2. HLog Class
      3. HLogKey Class
      4. WALEdit Class
      5. LogSyncer Class
      6. LogRoller Class
      7. Replay
      8. Durability
    4. Read Path
    5. Region Lookups
    6. The Region Life Cycle
    7. ZooKeeper
    8. Replication
      1. Life of a Log Edit
      2. Internals
  13. 9. Advanced Usage
    1. Key Design
      1. Concepts
      2. Tall-Narrow Versus Flat-Wide Tables
      3. Partial Key Scans
      4. Pagination
      5. Time Series Data
      6. Time-Ordered Relations
    2. Advanced Schemas
    3. Secondary Indexes
    4. Search Integration
    5. Transactions
    6. Bloom Filters
    7. Versioning
      1. Implicit Versioning
      2. Custom Versioning
  14. 10. Cluster Monitoring
    1. Introduction
    2. The Metrics Framework
      1. Contexts, Records, and Metrics
      2. Master Metrics
      3. Region Server Metrics
      4. RPC Metrics
      5. JVM Metrics
      6. Info Metrics
    3. Ganglia
      1. Installation
      2. Usage
    4. JMX
      1. JConsole
      2. JMX Remote API
    5. Nagios
  15. 11. Performance Tuning
    1. Garbage Collection Tuning
    2. Memstore-Local Allocation Buffer
    3. Compression
      1. Available Codecs
      2. Verifying Installation
      3. Enabling Compression
    4. Optimizing Splits and Compactions
      1. Managed Splitting
      2. Region Hotspotting
      3. Presplitting Regions
    5. Load Balancing
    6. Merging Regions
    7. Client API: Best Practices
    8. Configuration
    9. Load Tests
      1. Performance Evaluation
      2. YCSB
  16. 12. Cluster Administration
    1. Operational Tasks
      1. Node Decommissioning
      2. Rolling Restarts
      3. Adding Servers
    2. Data Tasks
      1. Import and Export Tools
      2. CopyTable Tool
      3. Bulk Import
      4. Replication
    3. Additional Tasks
      1. Coexisting Clusters
      2. Required Ports
    4. Changing Logging Levels
    5. Troubleshooting
      1. HBase Fsck
      2. Analyzing the Logs
      3. Common Issues
  17. A. HBase Configuration Properties
  18. B. Road Map
    1. HBase 0.92.0
    2. HBase 0.94.0
  19. C. Upgrade from Previous Releases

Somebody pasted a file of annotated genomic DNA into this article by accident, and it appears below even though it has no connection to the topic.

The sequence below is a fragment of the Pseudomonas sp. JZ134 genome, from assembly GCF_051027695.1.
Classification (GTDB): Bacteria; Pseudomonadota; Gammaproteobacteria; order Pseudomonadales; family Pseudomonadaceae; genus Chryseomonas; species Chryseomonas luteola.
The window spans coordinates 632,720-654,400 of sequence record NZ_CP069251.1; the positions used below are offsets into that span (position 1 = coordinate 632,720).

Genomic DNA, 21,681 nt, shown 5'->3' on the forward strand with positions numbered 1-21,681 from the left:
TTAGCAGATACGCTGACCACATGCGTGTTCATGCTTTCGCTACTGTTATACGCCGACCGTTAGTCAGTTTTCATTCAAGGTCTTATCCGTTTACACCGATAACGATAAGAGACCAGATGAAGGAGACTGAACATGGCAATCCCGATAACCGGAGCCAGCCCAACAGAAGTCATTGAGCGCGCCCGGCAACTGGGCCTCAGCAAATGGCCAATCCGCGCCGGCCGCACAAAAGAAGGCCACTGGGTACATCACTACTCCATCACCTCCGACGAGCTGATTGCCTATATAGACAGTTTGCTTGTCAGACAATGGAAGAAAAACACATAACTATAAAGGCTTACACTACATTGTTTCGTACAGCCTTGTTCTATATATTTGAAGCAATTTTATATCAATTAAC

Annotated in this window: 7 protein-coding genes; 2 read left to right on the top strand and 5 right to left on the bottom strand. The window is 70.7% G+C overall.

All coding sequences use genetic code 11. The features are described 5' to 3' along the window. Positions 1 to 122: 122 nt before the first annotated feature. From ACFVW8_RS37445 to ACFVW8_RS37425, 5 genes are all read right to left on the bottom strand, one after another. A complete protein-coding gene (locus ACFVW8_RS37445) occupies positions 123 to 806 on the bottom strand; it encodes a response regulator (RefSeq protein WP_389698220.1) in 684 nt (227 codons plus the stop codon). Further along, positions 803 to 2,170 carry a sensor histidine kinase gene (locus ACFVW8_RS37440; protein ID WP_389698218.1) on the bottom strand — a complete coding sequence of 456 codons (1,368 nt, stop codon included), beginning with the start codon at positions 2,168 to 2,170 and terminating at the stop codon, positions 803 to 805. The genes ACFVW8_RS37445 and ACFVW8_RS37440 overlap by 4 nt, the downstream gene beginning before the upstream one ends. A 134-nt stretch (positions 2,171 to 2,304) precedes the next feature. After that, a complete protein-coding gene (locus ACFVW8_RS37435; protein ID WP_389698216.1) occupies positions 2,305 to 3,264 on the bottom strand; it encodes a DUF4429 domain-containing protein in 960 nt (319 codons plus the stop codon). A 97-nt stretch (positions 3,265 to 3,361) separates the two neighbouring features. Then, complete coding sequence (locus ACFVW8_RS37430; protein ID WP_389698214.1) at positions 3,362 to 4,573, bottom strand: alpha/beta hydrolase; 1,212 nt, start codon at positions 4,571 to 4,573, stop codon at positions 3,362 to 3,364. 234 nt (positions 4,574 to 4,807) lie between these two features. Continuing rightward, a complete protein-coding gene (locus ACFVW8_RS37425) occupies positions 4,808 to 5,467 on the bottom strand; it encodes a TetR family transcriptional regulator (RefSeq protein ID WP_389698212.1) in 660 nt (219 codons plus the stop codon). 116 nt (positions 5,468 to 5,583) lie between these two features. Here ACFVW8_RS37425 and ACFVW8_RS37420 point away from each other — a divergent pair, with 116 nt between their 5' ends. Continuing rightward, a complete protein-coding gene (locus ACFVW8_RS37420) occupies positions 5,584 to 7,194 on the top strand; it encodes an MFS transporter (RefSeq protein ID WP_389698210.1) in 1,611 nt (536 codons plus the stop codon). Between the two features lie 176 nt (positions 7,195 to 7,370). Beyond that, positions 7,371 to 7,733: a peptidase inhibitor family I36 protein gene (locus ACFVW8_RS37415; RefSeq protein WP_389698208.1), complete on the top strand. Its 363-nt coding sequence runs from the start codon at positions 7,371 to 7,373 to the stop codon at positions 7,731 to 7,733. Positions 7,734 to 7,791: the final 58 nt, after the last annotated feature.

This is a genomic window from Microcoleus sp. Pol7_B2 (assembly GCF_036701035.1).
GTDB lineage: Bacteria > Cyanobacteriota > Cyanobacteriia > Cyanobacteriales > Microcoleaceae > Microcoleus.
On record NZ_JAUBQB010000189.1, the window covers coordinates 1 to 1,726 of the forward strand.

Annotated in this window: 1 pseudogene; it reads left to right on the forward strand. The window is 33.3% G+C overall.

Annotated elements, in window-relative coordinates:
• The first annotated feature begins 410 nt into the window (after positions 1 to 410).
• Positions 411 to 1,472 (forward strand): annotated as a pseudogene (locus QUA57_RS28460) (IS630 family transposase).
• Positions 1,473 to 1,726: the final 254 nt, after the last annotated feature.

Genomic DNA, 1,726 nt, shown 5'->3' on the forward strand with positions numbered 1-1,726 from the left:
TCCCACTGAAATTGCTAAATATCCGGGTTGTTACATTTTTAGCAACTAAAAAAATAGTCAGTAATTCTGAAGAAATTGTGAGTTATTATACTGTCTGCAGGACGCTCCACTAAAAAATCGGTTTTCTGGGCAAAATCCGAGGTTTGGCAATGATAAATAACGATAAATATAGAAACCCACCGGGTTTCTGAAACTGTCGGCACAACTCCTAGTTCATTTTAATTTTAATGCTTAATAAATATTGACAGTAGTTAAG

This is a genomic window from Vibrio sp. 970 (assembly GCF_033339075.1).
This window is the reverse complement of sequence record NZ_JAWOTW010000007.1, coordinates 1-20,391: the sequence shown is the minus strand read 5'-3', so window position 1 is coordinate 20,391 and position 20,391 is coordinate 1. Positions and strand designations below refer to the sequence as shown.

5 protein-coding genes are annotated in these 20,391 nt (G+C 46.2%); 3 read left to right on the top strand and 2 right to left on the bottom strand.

1. Upgrading to HBase 0.90.x
      1. From 0.20.x or 0.89.x
      2. Within 0.90.x
    2. Upgrading to HBase 0.92.0
  20. D. Distributions
    1. Cloudera’s Distribution Including Apache Hadoop
  21. E. Hush SQL Schema
  22. F. HBase Versus Bigtable
  23. Index
  24. About the Author
  25. Colophon
  26. Copyright
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Appendix F. HBase Versus Bigtable

Overall, HBase implements close to all of the features described in Chapter 1. Where it differs, it may have to because either the Bigtable paper was not very clear to begin with, or it relies on other open source projects to provide various services and those simply work differently.

HBase stores timestamps in milliseconds—as opposed to Bigtable, which uses microseconds. This is not much of an issue and can possibly be attributed to C and Java having different preferred timer resolutions.

While we have not yet addressed the specific details, it should be pointed out that both also use different compression algorithms. HBase uses those supplied in Java, but can also use LZO (with a bit of work; we will look into this later).[132] Bigtable has a two-phase compression using BMDiff and Zippy.

HBase has coprocessors that are different from what Sawzall, the scripting language used in Bigtable to filter or aggregate data, or the Bigtable Coprocessor framework,[133] provides. The details on Google’s coprocessor implementation are rather sketchy, so if there are more differences, they are unknown. On the other hand, HBase has support for server-side filters that help reduce the amount of data being moved from the server to the client.

HBase does primarily work with the Hadoop Distributed File System (HDFS), while Bigtable uses GFS. But HBase can also work on other filesystems thanks to the pluggable FileSystem class provided by Hadoop. There are implementations ...